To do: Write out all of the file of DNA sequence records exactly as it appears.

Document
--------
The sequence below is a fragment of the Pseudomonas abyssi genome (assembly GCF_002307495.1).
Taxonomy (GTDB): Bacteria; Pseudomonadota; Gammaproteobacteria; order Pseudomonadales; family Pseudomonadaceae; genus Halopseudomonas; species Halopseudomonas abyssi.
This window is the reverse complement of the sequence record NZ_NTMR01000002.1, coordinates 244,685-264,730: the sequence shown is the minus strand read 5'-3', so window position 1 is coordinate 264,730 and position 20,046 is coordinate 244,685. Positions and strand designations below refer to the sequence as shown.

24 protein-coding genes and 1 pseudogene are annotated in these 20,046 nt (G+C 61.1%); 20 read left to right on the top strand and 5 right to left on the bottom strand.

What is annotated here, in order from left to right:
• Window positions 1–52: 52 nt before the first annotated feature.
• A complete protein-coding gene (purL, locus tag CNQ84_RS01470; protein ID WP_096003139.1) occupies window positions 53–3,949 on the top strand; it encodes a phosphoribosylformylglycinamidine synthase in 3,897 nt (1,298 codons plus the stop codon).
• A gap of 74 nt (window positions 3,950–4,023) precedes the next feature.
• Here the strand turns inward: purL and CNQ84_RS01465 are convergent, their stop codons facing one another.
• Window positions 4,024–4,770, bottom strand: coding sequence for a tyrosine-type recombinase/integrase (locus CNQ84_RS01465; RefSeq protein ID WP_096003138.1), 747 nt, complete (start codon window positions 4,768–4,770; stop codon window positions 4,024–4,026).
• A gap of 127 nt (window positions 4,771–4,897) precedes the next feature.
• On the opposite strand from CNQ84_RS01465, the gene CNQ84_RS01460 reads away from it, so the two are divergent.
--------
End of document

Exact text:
The sequence below is a fragment of the Pseudomonas abyssi genome (assembly GCF_002307495.1).
Taxonomy (GTDB): Bacteria; Pseudomonadota; Gammaproteobacteria; order Pseudomonadales; family Pseudomonadaceae; genus Halopseudomonas; species Halopseudomonas abyssi.
This window is the reverse complement of the sequence record NZ_NTMR01000002.1, coordinates 244,685-264,730: the sequence shown is the minus strand read 5'-3', so window position 1 is coordinate 264,730 and position 20,046 is coordinate 244,685. Positions and strand designations below refer to the sequence as shown.

24 protein-coding genes and 1 pseudogene are annotated in these 20,046 nt (G+C 61.1%); 20 read left to right on the top strand and 5 right to left on the bottom strand.

What is annotated here, in order from left to right:
• Window positions 1–52: 52 nt before the first annotated feature.
• A complete protein-coding gene (purL, locus tag CNQ84_RS01470; protein ID WP_096003139.1) occupies window positions 53–3,949 on the top strand; it encodes a phosphoribosylformylglycinamidine synthase in 3,897 nt (1,298 codons plus the stop codon).
• A gap of 74 nt (window positions 3,950–4,023) precedes the next feature.
• Here the strand turns inward: purL and CNQ84_RS01465 are convergent, their stop codons facing one another.
• Window positions 4,024–4,770, bottom strand: coding sequence for a tyrosine-type recombinase/integrase (locus CNQ84_RS01465; RefSeq protein ID WP_096003138.1), 747 nt, complete (start codon window positions 4,768–4,770; stop codon window positions 4,024–4,026).
• A gap of 127 nt (window positions 4,771–4,897) precedes the next feature.
• On the opposite strand from CNQ84_RS01465, the gene CNQ84_RS01460 reads away from it, so the two are divergent.